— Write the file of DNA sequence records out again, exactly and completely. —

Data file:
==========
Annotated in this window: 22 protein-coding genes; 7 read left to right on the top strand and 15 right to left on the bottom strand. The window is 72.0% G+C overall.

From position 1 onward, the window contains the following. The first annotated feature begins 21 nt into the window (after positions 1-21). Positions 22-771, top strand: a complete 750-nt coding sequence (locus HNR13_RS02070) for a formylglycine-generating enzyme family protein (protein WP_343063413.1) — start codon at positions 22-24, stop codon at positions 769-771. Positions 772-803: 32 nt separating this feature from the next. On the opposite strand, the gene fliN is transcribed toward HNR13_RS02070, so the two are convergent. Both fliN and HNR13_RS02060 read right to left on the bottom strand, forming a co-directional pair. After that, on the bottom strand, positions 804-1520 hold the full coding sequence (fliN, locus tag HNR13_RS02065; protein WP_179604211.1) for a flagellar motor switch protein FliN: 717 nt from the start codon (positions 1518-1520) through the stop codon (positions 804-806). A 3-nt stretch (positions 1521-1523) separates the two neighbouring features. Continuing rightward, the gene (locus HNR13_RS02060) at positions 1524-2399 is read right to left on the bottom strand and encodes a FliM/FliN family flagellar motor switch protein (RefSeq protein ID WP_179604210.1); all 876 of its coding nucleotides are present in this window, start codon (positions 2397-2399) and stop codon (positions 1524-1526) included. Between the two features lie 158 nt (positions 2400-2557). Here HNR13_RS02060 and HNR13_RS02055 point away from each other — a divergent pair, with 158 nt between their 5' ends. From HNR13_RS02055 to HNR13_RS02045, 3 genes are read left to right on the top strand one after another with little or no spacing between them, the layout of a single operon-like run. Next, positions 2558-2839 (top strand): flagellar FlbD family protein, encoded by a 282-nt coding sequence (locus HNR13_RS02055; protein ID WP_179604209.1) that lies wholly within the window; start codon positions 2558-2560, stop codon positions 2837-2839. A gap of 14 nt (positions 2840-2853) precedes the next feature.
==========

Annotated in this window: 22 protein-coding genes; 7 read left to right on the top strand and 15 right to left on the bottom strand. The window is 72.0% G+C overall.

From position 1 onward, the window contains the following. The first annotated feature begins 21 nt into the window (after positions 1-21). Positions 22-771, top strand: a complete 750-nt coding sequence (locus HNR13_RS02070) for a formylglycine-generating enzyme family protein (protein WP_343063413.1) — start codon at positions 22-24, stop codon at positions 769-771. Positions 772-803: 32 nt separating this feature from the next. On the opposite strand, the gene fliN is transcribed toward HNR13_RS02070, so the two are convergent. Both fliN and HNR13_RS02060 read right to left on the bottom strand, forming a co-directional pair. After that, on the bottom strand, positions 804-1520 hold the full coding sequence (fliN, locus tag HNR13_RS02065; protein WP_179604211.1) for a flagellar motor switch protein FliN: 717 nt from the start codon (positions 1518-1520) through the stop codon (positions 804-806). A 3-nt stretch (positions 1521-1523) separates the two neighbouring features. Continuing rightward, the gene (locus HNR13_RS02060) at positions 1524-2399 is read right to left on the bottom strand and encodes a FliM/FliN family flagellar motor switch protein (RefSeq protein ID WP_179604210.1); all 876 of its coding nucleotides are present in this window, start codon (positions 2397-2399) and stop codon (positions 1524-1526) included. Between the two features lie 158 nt (positions 2400-2557). Here HNR13_RS02060 and HNR13_RS02055 point away from each other — a divergent pair, with 158 nt between their 5' ends. From HNR13_RS02055 to HNR13_RS02045, 3 genes are read left to right on the top strand one after another with little or no spacing between them, the layout of a single operon-like run. Next, positions 2558-2839 (top strand): flagellar FlbD family protein, encoded by a 282-nt coding sequence (locus HNR13_RS02055; protein ID WP_179604209.1) that lies wholly within the window; start codon positions 2558-2560, stop codon positions 2837-2839. A gap of 14 nt (positions 2840-2853) precedes the next feature.